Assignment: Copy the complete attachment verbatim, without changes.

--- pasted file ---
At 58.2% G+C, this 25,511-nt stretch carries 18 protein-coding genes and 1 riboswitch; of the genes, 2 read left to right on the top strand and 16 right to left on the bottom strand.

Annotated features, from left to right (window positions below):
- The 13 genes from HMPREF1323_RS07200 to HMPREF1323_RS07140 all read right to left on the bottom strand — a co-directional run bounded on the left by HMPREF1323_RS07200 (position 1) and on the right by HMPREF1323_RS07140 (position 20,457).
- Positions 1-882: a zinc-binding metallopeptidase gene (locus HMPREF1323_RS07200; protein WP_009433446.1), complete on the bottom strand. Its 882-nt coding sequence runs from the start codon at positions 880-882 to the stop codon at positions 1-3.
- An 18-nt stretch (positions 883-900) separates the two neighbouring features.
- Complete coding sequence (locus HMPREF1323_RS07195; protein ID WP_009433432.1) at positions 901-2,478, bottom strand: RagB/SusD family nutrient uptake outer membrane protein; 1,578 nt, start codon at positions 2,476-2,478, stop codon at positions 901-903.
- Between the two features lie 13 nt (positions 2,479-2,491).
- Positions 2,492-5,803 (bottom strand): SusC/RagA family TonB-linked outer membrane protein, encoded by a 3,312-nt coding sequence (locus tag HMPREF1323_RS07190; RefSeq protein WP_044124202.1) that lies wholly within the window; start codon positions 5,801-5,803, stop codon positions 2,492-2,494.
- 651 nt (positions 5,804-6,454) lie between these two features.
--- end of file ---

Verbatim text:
At 58.2% G+C, this 25,511-nt stretch carries 18 protein-coding genes and 1 riboswitch; of the genes, 2 read left to right on the top strand and 16 right to left on the bottom strand.

Annotated features, from left to right (window positions below):
- The 13 genes from HMPREF1323_RS07200 to HMPREF1323_RS07140 all read right to left on the bottom strand — a co-directional run bounded on the left by HMPREF1323_RS07200 (position 1) and on the right by HMPREF1323_RS07140 (position 20,457).
- Positions 1-882: a zinc-binding metallopeptidase gene (locus HMPREF1323_RS07200; protein WP_009433446.1), complete on the bottom strand. Its 882-nt coding sequence runs from the start codon at positions 880-882 to the stop codon at positions 1-3.
- An 18-nt stretch (positions 883-900) separates the two neighbouring features.
- Complete coding sequence (locus HMPREF1323_RS07195; protein ID WP_009433432.1) at positions 901-2,478, bottom strand: RagB/SusD family nutrient uptake outer membrane protein; 1,578 nt, start codon at positions 2,476-2,478, stop codon at positions 901-903.
- Between the two features lie 13 nt (positions 2,479-2,491).
- Positions 2,492-5,803 (bottom strand): SusC/RagA family TonB-linked outer membrane protein, encoded by a 3,312-nt coding sequence (locus tag HMPREF1323_RS07190; RefSeq protein WP_044124202.1) that lies wholly within the window; start codon positions 5,801-5,803, stop codon positions 2,492-2,494.
- 651 nt (positions 5,804-6,454) lie between these two features.